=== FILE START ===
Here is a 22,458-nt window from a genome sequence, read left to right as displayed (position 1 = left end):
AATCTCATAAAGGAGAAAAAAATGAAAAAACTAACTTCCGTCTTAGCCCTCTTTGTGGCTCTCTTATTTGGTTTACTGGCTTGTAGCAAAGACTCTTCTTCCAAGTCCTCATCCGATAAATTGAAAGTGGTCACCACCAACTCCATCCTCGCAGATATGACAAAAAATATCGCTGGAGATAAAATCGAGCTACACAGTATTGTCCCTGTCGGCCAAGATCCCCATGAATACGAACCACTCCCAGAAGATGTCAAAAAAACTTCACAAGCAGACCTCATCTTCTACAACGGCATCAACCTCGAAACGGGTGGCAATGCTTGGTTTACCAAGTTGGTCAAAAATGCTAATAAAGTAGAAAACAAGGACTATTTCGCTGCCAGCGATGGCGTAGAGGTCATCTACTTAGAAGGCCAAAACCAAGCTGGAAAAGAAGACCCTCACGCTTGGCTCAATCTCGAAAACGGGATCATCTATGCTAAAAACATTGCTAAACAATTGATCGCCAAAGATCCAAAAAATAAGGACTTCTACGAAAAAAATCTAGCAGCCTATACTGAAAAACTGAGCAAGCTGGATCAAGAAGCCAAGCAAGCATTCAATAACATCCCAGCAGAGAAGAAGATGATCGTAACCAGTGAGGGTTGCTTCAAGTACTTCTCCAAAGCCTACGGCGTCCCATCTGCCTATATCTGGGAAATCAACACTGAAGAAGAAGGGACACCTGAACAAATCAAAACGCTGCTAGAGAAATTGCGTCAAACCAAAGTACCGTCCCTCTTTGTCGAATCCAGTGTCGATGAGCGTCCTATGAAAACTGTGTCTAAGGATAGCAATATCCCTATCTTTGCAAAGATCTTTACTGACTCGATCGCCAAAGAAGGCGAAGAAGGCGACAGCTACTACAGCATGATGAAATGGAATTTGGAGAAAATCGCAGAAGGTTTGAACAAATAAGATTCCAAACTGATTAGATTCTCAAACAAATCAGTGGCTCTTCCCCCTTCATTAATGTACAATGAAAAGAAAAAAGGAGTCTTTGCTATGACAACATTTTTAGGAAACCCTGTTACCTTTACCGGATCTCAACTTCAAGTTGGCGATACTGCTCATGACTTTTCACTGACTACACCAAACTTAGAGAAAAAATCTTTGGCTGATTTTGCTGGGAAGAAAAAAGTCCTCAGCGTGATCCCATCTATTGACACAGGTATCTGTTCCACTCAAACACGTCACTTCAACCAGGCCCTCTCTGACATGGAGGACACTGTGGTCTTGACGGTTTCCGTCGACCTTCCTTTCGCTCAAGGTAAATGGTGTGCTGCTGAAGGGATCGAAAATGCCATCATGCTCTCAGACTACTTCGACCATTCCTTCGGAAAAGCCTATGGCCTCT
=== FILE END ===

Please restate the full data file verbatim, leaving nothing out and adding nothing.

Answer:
Here is a 22,458-nt window from a genome sequence, read left to right as displayed (position 1 = left end):
AATCTCATAAAGGAGAAAAAAATGAAAAAACTAACTTCCGTCTTAGCCCTCTTTGTGGCTCTCTTATTTGGTTTACTGGCTTGTAGCAAAGACTCTTCTTCCAAGTCCTCATCCGATAAATTGAAAGTGGTCACCACCAACTCCATCCTCGCAGATATGACAAAAAATATCGCTGGAGATAAAATCGAGCTACACAGTATTGTCCCTGTCGGCCAAGATCCCCATGAATACGAACCACTCCCAGAAGATGTCAAAAAAACTTCACAAGCAGACCTCATCTTCTACAACGGCATCAACCTCGAAACGGGTGGCAATGCTTGGTTTACCAAGTTGGTCAAAAATGCTAATAAAGTAGAAAACAAGGACTATTTCGCTGCCAGCGATGGCGTAGAGGTCATCTACTTAGAAGGCCAAAACCAAGCTGGAAAAGAAGACCCTCACGCTTGGCTCAATCTCGAAAACGGGATCATCTATGCTAAAAACATTGCTAAACAATTGATCGCCAAAGATCCAAAAAATAAGGACTTCTACGAAAAAAATCTAGCAGCCTATACTGAAAAACTGAGCAAGCTGGATCAAGAAGCCAAGCAAGCATTCAATAACATCCCAGCAGAGAAGAAGATGATCGTAACCAGTGAGGGTTGCTTCAAGTACTTCTCCAAAGCCTACGGCGTCCCATCTGCCTATATCTGGGAAATCAACACTGAAGAAGAAGGGACACCTGAACAAATCAAAACGCTGCTAGAGAAATTGCGTCAAACCAAAGTACCGTCCCTCTTTGTCGAATCCAGTGTCGATGAGCGTCCTATGAAAACTGTGTCTAAGGATAGCAATATCCCTATCTTTGCAAAGATCTTTACTGACTCGATCGCCAAAGAAGGCGAAGAAGGCGACAGCTACTACAGCATGATGAAATGGAATTTGGAGAAAATCGCAGAAGGTTTGAACAAATAAGATTCCAAACTGATTAGATTCTCAAACAAATCAGTGGCTCTTCCCCCTTCATTAATGTACAATGAAAAGAAAAAAGGAGTCTTTGCTATGACAACATTTTTAGGAAACCCTGTTACCTTTACCGGATCTCAACTTCAAGTTGGCGATACTGCTCATGACTTTTCACTGACTACACCAAACTTAGAGAAAAAATCTTTGGCTGATTTTGCTGGGAAGAAAAAAGTCCTCAGCGTGATCCCATCTATTGACACAGGTATCTGTTCCACTCAAACACGTCACTTCAACCAGGCCCTCTCTGACATGGAGGACACTGTGGTCTTGACGGTTTCCGTCGACCTTCCTTTCGCTCAAGGTAAATGGTGTGCTGCTGAAGGGATCGAAAATGCCATCATGCTCTCAGACTACTTCGACCATTCCTTCGGAAAAGCCTATGGCCTCT